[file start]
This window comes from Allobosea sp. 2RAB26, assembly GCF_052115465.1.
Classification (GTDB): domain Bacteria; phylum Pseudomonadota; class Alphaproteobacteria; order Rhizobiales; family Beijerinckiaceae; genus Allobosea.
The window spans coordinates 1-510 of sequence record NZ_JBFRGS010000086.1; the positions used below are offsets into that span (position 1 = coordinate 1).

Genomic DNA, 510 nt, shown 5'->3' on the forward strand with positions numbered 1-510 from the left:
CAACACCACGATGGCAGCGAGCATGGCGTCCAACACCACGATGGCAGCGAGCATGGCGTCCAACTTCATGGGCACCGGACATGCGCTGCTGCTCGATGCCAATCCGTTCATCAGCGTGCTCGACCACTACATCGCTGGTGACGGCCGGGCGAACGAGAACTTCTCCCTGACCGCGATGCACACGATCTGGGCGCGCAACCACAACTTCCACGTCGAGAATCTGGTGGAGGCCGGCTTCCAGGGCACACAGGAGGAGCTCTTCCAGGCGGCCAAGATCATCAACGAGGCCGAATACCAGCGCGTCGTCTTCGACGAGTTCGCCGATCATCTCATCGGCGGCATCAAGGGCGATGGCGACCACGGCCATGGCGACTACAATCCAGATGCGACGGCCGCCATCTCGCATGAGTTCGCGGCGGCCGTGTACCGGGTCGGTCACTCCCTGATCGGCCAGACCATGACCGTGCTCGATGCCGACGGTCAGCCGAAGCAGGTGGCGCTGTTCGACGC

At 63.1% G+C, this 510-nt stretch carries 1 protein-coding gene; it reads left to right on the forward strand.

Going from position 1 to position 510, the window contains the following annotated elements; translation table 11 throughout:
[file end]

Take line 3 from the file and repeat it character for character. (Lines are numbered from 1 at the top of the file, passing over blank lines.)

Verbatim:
The window spans coordinates 1-510 of sequence record NZ_JBFRGS010000086.1; the positions used below are offsets into that span (position 1 = coordinate 1).